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Column: Sometimes, I wonder...

Posted: September 10, 2018 4:30 p.m.
Updated: September 11, 2018 1:00 a.m.

Seventeen years ago, I strolled into the offices of the Beaufort Gazette around mid-morning. I had been up late covering some government meeting or another, probably even went for a beer or six after that, the better to mute the incessant, migraine-inducing governmental drivel I had endured at the meeting.

Needless to say, I had slept in and I really didn’t have a clue as to anything that had happened that morning.

But, I had somehow picked up on the vibe immediately. From the moment I got into my car that morning, I felt something was dreadfully, horribly wrong.

Now, 17 years from my generation’s JFK in Dallas moment, I can’t remember how I felt watching the planes plow into tall buildings.

But what is truly sad is the thought that there are some people out there who don’t -- or won’t -- remember that day at all. Or worse, they celebrate it as something good, just the punch in the face a bloated, spoiled, overbearing nation of fatuous sybarites deserved.

I do have a record of that day. A young reporter and the paper’s music critic (among other things) at the time, I wrote a column, probably that afternoon. Slang, pop culture and youthful self-importance aside, it does help me bring back thoughts and feelings of a numbing, bewildering time.

It ran in the Beaufort Gazette on Friday, Sept. 14, 2001. Here is a portion:

“Shock. Horror. Frustration. Anger. Like everyone else this week, I’ve been long on prayer, short on sleep, and my dreams have been pretty vile. I know life is supposed to go on. I know that. But that doesn’t alter the fact that I hurt. We all hurt.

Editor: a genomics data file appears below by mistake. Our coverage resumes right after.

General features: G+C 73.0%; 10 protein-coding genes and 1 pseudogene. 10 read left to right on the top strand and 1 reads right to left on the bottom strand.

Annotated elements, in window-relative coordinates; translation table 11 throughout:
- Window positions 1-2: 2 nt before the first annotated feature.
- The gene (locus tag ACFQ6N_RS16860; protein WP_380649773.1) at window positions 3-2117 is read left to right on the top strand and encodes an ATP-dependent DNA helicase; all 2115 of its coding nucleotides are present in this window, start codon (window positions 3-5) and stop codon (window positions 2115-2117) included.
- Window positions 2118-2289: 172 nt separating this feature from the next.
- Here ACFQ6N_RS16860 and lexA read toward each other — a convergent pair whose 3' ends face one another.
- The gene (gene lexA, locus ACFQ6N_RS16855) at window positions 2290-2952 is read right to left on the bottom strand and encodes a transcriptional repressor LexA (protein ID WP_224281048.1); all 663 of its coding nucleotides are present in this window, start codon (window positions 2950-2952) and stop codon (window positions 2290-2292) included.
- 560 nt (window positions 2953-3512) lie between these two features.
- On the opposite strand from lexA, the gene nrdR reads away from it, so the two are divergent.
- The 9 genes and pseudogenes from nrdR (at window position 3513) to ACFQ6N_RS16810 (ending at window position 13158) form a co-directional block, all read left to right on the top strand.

After Tuesday, it’s somewhat difficult to write a column encouraging people to go out and have a good time. Somehow, I just don’t feel like it, as though enjoying my leisure time is somehow inappropriate.

On the other hand, now more than ever is the time to realize and relish our freedoms -- to be glad we live here, in this wonderful country, in this beautiful town. I’m not saying go out and rock on for America, remember the fallen with shooters and reverb guitar, that hitting the bars and seeing the bands is what the fallen would want us to do.

Far from it.

But what we need to do now is get on with the business of living, and that includes how we spend our leisure time. Life as we know it is already seriously altered forever. We have officially been introduced to adulthood. We cannot take anything for granted.

So we better get our priorities straight. Quit whining and start working. Decide what is important. Celebrate to the fullest all things wonderful. Fight with every ounce of our being all things pustular …”

And here we are 17 years later. Osama Bin Laden is dead, a status I certainly have no trouble celebrating. Indeed, if we believe in certain things, we can be secure in the knowledge that he is currently writhing in screaming agony for all eternity.  If nothing else, we can at least be fairly certain he isn’t coming back.

But the problem I’m having is that we seem to have lost our heads. We argue bitterly over the dumbest things. We are concerned about all things banal and ancillary and don’t seem to care about anything of substance. We seem to be able to elect leaders with either brains or cajones, but not both.

I can’t believe reasonable people would entertain the idea of rampant socialism any more than I can fathom how anyone would believe corporate America is the answer to making America great at all, much less “again.”

We are utterly divided and it seems to get worse every day.  And I am convinced it will never get better until we go back to considering ourselves as Americans first and anything else second.

Bin Laden failed to bring us down. That was evident five seconds after the first plane hit the first tower. He failed, and failed miserably. He only brought years of death and misery to others.

And yet, with all the division and bitterness and bilious invective I hear, see and read, every day, I sometimes have to wonder: is that miserable, murderous, hell-bent and hellbound S.O.B. winning, after all?

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